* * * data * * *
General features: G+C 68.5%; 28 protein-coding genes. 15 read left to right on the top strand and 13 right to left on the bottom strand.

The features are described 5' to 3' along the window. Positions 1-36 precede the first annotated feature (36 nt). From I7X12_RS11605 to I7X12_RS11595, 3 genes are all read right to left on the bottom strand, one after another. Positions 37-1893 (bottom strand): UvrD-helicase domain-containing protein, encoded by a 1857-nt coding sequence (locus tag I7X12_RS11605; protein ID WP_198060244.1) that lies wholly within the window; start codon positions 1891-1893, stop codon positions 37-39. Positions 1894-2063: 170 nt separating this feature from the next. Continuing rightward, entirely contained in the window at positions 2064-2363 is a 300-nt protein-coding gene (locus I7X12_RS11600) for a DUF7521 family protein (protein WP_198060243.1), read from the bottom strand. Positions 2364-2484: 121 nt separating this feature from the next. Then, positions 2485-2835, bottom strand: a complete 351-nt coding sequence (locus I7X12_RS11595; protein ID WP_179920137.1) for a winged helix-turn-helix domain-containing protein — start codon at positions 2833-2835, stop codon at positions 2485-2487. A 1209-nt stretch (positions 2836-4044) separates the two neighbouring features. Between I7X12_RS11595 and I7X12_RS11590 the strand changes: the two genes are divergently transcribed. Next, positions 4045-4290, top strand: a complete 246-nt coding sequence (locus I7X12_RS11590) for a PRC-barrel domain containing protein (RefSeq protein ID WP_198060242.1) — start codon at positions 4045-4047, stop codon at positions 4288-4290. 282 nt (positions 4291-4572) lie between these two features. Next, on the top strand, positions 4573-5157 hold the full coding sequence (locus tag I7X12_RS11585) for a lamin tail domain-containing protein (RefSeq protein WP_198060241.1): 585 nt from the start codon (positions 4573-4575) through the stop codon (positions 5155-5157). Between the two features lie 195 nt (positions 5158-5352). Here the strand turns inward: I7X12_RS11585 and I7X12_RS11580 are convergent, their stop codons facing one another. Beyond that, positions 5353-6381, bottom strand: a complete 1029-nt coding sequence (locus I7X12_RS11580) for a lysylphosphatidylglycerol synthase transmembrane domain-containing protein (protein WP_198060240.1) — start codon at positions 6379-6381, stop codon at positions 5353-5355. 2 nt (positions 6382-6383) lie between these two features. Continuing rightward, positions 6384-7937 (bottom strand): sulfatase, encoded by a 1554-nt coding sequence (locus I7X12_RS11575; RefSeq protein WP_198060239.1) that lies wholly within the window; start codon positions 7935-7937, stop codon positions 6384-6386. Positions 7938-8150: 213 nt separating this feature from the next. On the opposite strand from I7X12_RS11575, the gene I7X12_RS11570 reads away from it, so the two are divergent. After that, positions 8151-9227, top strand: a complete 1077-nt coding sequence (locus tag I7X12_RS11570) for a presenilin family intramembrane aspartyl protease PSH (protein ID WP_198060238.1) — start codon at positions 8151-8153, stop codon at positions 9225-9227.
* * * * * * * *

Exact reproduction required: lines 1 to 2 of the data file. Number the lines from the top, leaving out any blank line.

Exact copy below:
General features: G+C 68.5%; 28 protein-coding genes. 15 read left to right on the top strand and 13 right to left on the bottom strand.

The features are described 5' to 3' along the window. Positions 1-36 precede the first annotated feature (36 nt). From I7X12_RS11605 to I7X12_RS11595, 3 genes are all read right to left on the bottom strand, one after another. Positions 37-1893 (bottom strand): UvrD-helicase domain-containing protein, encoded by a 1857-nt coding sequence (locus tag I7X12_RS11605; protein ID WP_198060244.1) that lies wholly within the window; start codon positions 1891-1893, stop codon positions 37-39. Positions 1894-2063: 170 nt separating this feature from the next. Continuing rightward, entirely contained in the window at positions 2064-2363 is a 300-nt protein-coding gene (locus I7X12_RS11600) for a DUF7521 family protein (protein WP_198060243.1), read from the bottom strand. Positions 2364-2484: 121 nt separating this feature from the next. Then, positions 2485-2835, bottom strand: a complete 351-nt coding sequence (locus I7X12_RS11595; protein ID WP_179920137.1) for a winged helix-turn-helix domain-containing protein — start codon at positions 2833-2835, stop codon at positions 2485-2487. A 1209-nt stretch (positions 2836-4044) separates the two neighbouring features. Between I7X12_RS11595 and I7X12_RS11590 the strand changes: the two genes are divergently transcribed. Next, positions 4045-4290, top strand: a complete 246-nt coding sequence (locus I7X12_RS11590) for a PRC-barrel domain containing protein (RefSeq protein ID WP_198060242.1) — start codon at positions 4045-4047, stop codon at positions 4288-4290. 282 nt (positions 4291-4572) lie between these two features. Next, on the top strand, positions 4573-5157 hold the full coding sequence (locus tag I7X12_RS11585) for a lamin tail domain-containing protein (RefSeq protein WP_198060241.1): 585 nt from the start codon (positions 4573-4575) through the stop codon (positions 5155-5157). Between the two features lie 195 nt (positions 5158-5352). Here the strand turns inward: I7X12_RS11585 and I7X12_RS11580 are convergent, their stop codons facing one another. Beyond that, positions 5353-6381, bottom strand: a complete 1029-nt coding sequence (locus I7X12_RS11580) for a lysylphosphatidylglycerol synthase transmembrane domain-containing protein (protein WP_198060240.1) — start codon at positions 6379-6381, stop codon at positions 5353-5355. 2 nt (positions 6382-6383) lie between these two features. Continuing rightward, positions 6384-7937 (bottom strand): sulfatase, encoded by a 1554-nt coding sequence (locus I7X12_RS11575; RefSeq protein WP_198060239.1) that lies wholly within the window; start codon positions 7935-7937, stop codon positions 6384-6386. Positions 7938-8150: 213 nt separating this feature from the next. On the opposite strand from I7X12_RS11575, the gene I7X12_RS11570 reads away from it, so the two are divergent. After that, positions 8151-9227, top strand: a complete 1077-nt coding sequence (locus tag I7X12_RS11570) for a presenilin family intramembrane aspartyl protease PSH (protein ID WP_198060238.1) — start codon at positions 8151-8153, stop codon at positions 9225-9227.